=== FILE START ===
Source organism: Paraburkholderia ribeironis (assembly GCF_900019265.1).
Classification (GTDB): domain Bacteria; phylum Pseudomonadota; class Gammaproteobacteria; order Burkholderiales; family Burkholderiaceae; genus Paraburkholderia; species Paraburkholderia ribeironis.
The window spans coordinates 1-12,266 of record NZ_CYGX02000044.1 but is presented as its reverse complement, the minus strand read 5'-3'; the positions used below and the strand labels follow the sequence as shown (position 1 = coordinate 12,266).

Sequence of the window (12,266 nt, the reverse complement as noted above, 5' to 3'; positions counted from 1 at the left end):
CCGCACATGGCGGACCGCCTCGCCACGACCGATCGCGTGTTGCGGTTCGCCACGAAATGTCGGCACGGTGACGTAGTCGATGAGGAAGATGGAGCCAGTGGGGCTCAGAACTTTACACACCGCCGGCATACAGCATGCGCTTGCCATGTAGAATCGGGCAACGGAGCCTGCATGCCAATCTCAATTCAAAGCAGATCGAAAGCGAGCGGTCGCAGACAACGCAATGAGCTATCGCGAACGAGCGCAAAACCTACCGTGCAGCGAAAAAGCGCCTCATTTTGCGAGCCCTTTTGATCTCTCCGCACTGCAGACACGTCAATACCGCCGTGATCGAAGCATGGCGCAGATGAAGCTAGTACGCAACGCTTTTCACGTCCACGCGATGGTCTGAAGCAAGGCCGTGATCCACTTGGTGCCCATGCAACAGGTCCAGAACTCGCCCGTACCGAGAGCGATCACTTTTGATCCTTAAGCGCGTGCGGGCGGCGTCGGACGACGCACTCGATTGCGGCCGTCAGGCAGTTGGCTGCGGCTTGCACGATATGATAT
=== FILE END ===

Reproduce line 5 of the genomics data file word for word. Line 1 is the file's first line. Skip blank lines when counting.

CCGCACATGGCGGACCGCCTCGCCACGACCGATCGCGTGTTGCGGTTCGCCACGAAATGTCGGCACGGTGACGTAGTCGATGAGGAAGATGGAGCCAGTGGGGCTCAGAACTTTACACACCGCCGGCATACAGCATGCGCTTGCCATGTAGAATCGGGCAACGGAGCCTGCATGCCAATCTCAATTCAAAGCAGATCGAAAGCGAGCGGTCGCAGACAACGCAATGAGCTATCGCGAACGAGCGCAAAACCTACCGTGCAGCGAAAAAGCGCCTCATTTTGCGAGCCCTTTTGATCTCTCCGCACTGCAGACACGTCAATACCGCCGTGATCGAAGCATGGCGCAGATGAAGCTAGTACGCAACGCTTTTCACGTCCACGCGATGGTCTGAAGCAAGGCCGTGATCCACTTGGTGCCCATGCAACAGGTCCAGAACTCGCCCGTACCGAGAGCGATCACTTTTGATCCTTAAGCGCGTGCGGGCGGCGTCGGACGACGCACTCGATTGCGGCCGTCAGGCAGTTGGCTGCGGCTTGCACGATATGATAT